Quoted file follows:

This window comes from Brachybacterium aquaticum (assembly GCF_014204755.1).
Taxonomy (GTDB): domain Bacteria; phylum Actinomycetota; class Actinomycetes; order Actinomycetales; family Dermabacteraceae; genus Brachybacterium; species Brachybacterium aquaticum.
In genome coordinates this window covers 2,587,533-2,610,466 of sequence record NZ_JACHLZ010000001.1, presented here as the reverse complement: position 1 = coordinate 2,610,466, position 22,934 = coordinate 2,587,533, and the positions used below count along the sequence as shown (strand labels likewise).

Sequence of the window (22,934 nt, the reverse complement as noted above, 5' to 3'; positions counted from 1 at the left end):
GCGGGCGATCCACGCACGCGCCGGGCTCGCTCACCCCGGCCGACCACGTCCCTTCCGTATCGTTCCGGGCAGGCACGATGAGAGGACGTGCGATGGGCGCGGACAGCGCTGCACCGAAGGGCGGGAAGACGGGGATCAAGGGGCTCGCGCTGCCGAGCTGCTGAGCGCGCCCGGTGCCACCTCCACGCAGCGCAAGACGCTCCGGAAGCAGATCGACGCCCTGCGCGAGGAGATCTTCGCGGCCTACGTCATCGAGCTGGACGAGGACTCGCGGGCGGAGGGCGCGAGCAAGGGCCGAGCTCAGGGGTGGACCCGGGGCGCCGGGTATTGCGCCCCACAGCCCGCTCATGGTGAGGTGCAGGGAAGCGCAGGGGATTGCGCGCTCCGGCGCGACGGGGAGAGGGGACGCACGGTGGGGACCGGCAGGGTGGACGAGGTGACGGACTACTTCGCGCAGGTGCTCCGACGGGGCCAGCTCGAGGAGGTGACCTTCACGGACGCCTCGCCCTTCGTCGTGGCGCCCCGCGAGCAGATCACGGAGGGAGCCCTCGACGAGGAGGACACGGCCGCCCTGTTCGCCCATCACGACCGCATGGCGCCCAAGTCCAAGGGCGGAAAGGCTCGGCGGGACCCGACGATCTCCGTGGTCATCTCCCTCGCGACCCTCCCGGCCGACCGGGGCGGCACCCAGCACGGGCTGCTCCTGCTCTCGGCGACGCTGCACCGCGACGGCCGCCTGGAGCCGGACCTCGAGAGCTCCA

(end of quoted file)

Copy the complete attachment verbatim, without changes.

This window comes from Brachybacterium aquaticum (assembly GCF_014204755.1).
Taxonomy (GTDB): domain Bacteria; phylum Actinomycetota; class Actinomycetes; order Actinomycetales; family Dermabacteraceae; genus Brachybacterium; species Brachybacterium aquaticum.
In genome coordinates this window covers 2,587,533-2,610,466 of sequence record NZ_JACHLZ010000001.1, presented here as the reverse complement: position 1 = coordinate 2,610,466, position 22,934 = coordinate 2,587,533, and the positions used below count along the sequence as shown (strand labels likewise).

Sequence of the window (22,934 nt, the reverse complement as noted above, 5' to 3'; positions counted from 1 at the left end):
GCGGGCGATCCACGCACGCGCCGGGCTCGCTCACCCCGGCCGACCACGTCCCTTCCGTATCGTTCCGGGCAGGCACGATGAGAGGACGTGCGATGGGCGCGGACAGCGCTGCACCGAAGGGCGGGAAGACGGGGATCAAGGGGCTCGCGCTGCCGAGCTGCTGAGCGCGCCCGGTGCCACCTCCACGCAGCGCAAGACGCTCCGGAAGCAGATCGACGCCCTGCGCGAGGAGATCTTCGCGGCCTACGTCATCGAGCTGGACGAGGACTCGCGGGCGGAGGGCGCGAGCAAGGGCCGAGCTCAGGGGTGGACCCGGGGCGCCGGGTATTGCGCCCCACAGCCCGCTCATGGTGAGGTGCAGGGAAGCGCAGGGGATTGCGCGCTCCGGCGCGACGGGGAGAGGGGACGCACGGTGGGGACCGGCAGGGTGGACGAGGTGACGGACTACTTCGCGCAGGTGCTCCGACGGGGCCAGCTCGAGGAGGTGACCTTCACGGACGCCTCGCCCTTCGTCGTGGCGCCCCGCGAGCAGATCACGGAGGGAGCCCTCGACGAGGAGGACACGGCCGCCCTGTTCGCCCATCACGACCGCATGGCGCCCAAGTCCAAGGGCGGAAAGGCTCGGCGGGACCCGACGATCTCCGTGGTCATCTCCCTCGCGACCCTCCCGGCCGACCGGGGCGGCACCCAGCACGGGCTGCTCCTGCTCTCGGCGACGCTGCACCGCGACGGCCGCCTGGAGCCGGACCTCGAGAGCTCCA